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At Eight Avenue and Grant Street, there lie the remains of the former mansion resided by the family of David H. Moffat. The building boasted over forty-two rooms, including a grand ballroom, a chandelier with 4,000 hand-cut crystals and the well-known Tiffany stained-glass window.

David Moffat acquired his fortune through the railroad business, by engineering the first tracks to cross over the continental divide. His railroads frequently transported people and goods from Colorado to California. However, Moffat aspired to create more efficient routes by creating a way through the mountain, instead of around it. After his death, this vision was realized through the Moffat Tunnel.

Unfortunately, the Moffat Mansion was demolished in 1972, to make way for a new office building. The onset of modernization in Denver during the sixties saw many historical buildings destroyed. However, these tragedies brought awareness to historic preservation to the city of Denver. Historic Denver Inc., which was created two years earlier to save the house of Molly Brown from a similar fate, received much support from citizens who vowed to preserve the city’s history. To this day, the vow is kept through programs such as Denver Story Trek.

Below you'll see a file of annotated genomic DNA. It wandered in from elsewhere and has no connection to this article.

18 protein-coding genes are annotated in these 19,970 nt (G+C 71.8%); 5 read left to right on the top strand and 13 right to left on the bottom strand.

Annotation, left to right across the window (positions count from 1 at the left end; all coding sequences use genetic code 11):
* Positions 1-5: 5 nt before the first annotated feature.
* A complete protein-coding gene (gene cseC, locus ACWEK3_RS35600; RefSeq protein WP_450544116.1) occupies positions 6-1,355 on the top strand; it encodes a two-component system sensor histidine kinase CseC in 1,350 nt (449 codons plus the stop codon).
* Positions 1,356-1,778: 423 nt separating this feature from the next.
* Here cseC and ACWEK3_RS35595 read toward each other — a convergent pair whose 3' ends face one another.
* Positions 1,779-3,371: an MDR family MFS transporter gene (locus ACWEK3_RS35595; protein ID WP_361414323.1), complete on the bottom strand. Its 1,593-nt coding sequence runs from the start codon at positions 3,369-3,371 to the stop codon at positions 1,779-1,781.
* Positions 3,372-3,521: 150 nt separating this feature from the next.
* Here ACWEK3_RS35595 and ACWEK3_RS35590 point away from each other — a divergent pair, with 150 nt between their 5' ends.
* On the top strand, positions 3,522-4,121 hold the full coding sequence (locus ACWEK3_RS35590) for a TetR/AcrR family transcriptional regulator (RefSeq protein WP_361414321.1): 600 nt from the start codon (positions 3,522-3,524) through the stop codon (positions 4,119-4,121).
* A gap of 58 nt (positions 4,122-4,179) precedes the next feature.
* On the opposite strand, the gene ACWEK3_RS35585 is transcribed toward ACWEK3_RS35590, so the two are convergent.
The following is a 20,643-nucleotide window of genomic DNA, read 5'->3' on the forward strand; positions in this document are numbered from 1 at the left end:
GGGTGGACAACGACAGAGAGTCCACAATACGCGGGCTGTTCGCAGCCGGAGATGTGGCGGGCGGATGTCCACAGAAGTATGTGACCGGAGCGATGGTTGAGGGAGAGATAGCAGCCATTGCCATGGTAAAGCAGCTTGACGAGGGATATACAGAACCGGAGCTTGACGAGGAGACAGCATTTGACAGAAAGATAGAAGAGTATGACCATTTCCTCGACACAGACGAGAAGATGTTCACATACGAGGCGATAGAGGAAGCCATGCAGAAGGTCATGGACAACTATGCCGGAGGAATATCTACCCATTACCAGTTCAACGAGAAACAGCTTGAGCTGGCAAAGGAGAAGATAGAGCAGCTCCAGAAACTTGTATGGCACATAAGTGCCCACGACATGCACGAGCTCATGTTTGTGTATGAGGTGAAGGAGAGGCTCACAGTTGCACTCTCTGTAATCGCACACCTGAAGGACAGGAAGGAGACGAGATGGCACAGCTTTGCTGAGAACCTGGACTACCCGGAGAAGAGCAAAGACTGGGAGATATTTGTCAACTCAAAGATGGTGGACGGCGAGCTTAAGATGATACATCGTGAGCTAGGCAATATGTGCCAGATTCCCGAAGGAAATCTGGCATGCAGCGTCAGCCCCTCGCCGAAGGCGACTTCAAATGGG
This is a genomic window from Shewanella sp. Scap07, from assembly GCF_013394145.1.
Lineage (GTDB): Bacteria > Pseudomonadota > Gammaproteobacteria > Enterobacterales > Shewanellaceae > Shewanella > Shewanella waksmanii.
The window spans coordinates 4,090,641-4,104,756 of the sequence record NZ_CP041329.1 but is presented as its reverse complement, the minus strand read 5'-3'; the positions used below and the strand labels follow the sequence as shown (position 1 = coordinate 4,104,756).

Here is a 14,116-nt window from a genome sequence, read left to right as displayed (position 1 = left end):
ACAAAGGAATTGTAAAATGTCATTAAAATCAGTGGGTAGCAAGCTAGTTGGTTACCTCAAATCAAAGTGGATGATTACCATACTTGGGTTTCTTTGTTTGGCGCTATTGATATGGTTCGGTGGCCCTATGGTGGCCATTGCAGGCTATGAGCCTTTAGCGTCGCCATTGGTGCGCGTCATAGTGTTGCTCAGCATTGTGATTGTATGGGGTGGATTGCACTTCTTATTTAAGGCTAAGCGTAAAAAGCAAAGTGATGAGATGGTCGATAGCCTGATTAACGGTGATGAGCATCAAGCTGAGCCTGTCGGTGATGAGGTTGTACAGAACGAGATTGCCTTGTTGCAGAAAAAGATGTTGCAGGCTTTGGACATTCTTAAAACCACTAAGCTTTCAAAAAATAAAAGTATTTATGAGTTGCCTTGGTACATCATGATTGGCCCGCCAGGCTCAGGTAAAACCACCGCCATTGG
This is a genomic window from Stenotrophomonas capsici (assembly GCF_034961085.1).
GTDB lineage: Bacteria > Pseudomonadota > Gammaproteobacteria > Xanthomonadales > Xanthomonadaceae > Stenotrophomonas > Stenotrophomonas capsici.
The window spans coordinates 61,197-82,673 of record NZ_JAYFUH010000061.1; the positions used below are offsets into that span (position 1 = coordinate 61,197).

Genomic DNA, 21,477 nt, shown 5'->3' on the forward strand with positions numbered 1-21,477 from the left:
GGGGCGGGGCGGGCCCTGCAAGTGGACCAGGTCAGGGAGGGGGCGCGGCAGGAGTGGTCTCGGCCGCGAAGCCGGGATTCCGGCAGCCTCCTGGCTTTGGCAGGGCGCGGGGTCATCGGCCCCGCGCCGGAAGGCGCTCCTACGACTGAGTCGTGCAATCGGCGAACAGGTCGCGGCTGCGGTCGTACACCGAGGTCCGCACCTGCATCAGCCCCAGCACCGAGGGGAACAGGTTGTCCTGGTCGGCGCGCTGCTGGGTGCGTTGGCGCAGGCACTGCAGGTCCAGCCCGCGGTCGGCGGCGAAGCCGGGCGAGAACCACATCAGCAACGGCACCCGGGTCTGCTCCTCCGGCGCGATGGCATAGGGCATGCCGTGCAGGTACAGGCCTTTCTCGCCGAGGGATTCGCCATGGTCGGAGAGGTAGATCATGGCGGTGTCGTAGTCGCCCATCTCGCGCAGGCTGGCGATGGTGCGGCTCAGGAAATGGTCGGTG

Audio Stories

To listen by phone, dial the Trek Connect phone number 303.562.2407. Enter the corresponding story number followed by the # sign.

Story Site #110 Moffat Mansion

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Tags

Moffat, railroad, historic preservation

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